What are your thoughts on the show? Have you read the graphic novel? Has the show made you more or less likely to? Of course I would recommend that you do so. The TV show and graphic novel are quite different in some important ways.

Thursday, October 20, 2016

A Conversation with Historian Jennifer Mittelstadt About America's Military Welfare State/Donald Trump versus Hillary Clinton pt. 3

Professor Jennifer Mittelstadt is the guest on this week's episode of The Chauncey DeVega Show. She is a Professor of History at Rutgers University and the author of the new book The Rise of the Military Welfare State.

In this week's episode of the podcast, Jennifer and Chauncey talk about the social safety net, gender, race, welfare, and the United States military. Jennifer also offers some great insights about the influence of "free market" ideologies in some surprising places--such as the decision to end the draft in the United States. Chauncey and Jennifer also try to make sense of Donald Trump and how to best locate him relative to American history.

During this week's podcast, Chauncey reviews Shin Godzilla, the new Birth of a Nation, and The Accountant. Chauncey also offers some thoughts on the third presidential debate between Donald Trump and Hillary Clinton and what transpired there. Hint: Donald Trump is a great threat to American democracy. 

This episode with Professor Jennifer Mittelstadt can be downloaded from Libysn and also listened to here.

The Chauncey DeVega Show is available on Itunes and at Stitcher

The Chauncey DeVega Show can now be found on Spotify as well.

Wednesday, October 19, 2016

"Make America Great Again!": The KKK's Newspaper Explains the True Meaning of Donald Trump's Slogan

The Republican Party is the United States’ largest de facto white identity organization. Its primary electoral strategy for the last 50 years has consisted of using a combination of overt white racism and subtle “dog whistles” to win white voters.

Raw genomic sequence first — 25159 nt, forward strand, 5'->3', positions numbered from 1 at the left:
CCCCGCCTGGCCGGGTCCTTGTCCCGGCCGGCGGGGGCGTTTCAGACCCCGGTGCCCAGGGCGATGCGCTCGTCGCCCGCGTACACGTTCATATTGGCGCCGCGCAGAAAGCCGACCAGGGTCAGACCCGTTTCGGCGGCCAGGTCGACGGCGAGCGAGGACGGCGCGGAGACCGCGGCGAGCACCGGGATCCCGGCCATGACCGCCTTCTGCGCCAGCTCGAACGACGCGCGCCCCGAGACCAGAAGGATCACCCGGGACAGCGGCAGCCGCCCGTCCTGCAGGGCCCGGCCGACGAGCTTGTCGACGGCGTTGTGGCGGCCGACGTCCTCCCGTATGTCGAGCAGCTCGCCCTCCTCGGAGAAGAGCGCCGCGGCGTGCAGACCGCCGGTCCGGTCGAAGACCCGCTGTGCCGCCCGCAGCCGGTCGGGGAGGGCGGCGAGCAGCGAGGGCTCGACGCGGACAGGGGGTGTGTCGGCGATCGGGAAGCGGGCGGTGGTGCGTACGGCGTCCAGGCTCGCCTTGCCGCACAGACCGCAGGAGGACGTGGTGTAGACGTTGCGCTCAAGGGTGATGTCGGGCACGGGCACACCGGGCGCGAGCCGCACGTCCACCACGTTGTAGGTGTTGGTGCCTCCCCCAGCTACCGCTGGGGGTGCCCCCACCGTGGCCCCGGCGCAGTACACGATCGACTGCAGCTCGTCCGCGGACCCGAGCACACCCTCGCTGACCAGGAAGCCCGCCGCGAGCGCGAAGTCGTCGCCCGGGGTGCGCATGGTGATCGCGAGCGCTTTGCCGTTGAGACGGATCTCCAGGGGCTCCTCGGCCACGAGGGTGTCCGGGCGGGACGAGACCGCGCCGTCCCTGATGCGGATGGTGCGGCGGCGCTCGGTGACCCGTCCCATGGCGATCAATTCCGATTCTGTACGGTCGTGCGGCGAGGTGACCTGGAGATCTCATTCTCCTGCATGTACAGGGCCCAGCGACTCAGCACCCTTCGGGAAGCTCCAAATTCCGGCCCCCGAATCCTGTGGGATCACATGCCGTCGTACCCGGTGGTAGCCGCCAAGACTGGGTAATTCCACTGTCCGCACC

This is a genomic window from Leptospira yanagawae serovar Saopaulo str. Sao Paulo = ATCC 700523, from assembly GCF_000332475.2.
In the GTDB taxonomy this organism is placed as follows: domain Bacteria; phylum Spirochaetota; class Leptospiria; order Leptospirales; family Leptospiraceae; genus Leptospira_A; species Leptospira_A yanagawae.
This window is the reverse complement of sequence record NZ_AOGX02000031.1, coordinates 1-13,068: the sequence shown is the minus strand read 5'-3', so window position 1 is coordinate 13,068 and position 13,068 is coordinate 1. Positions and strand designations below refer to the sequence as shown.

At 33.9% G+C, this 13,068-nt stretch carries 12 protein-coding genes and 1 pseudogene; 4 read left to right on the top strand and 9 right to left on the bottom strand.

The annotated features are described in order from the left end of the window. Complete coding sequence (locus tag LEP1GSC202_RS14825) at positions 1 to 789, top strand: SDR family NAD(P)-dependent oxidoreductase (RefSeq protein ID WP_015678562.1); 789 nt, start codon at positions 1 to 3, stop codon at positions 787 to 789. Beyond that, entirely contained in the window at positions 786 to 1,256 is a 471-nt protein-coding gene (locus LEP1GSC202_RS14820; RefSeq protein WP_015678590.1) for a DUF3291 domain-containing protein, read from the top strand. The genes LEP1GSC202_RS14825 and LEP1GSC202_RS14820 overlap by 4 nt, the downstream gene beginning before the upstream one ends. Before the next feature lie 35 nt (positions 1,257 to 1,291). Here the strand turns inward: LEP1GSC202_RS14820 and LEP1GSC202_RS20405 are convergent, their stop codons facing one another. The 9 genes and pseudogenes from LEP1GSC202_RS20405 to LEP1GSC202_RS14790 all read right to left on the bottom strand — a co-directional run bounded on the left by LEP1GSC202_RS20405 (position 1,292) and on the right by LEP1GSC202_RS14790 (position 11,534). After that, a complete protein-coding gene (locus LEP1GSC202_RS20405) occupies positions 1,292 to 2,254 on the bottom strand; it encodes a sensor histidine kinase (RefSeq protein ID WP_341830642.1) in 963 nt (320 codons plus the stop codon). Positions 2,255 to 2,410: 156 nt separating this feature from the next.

New research by political scientist Michael Tesler shows the power of this strategy: “Old-fashioned” overt racism now predicts if a given white voter will support the Republican Party. Public opinion polling data from Reuters/Ipsos has revealed that Trump’s supporters are more likely than other Republican voters to believe that black people are more “criminal,” “unintelligent,” “lazy” and “violent” than white people. Demographics are important here as well: The Republican Party’s base is about 90 percent white while the Democratic Party’s constituency is multiracial and multigenerational.
Donald Trump is the current standard bearer for the Republican Party and a political moment when conservatism and racism are now fully and nakedly one and the same thing. This is why white nationalists such as David Duke — as well as the other bigots and hatemongers who constitute the so-called alt right — have flocked to Trump’s candidacy and embraced him as their champion and delivery system for mainstreaming their regressive white supremacist beliefs into the American body politic.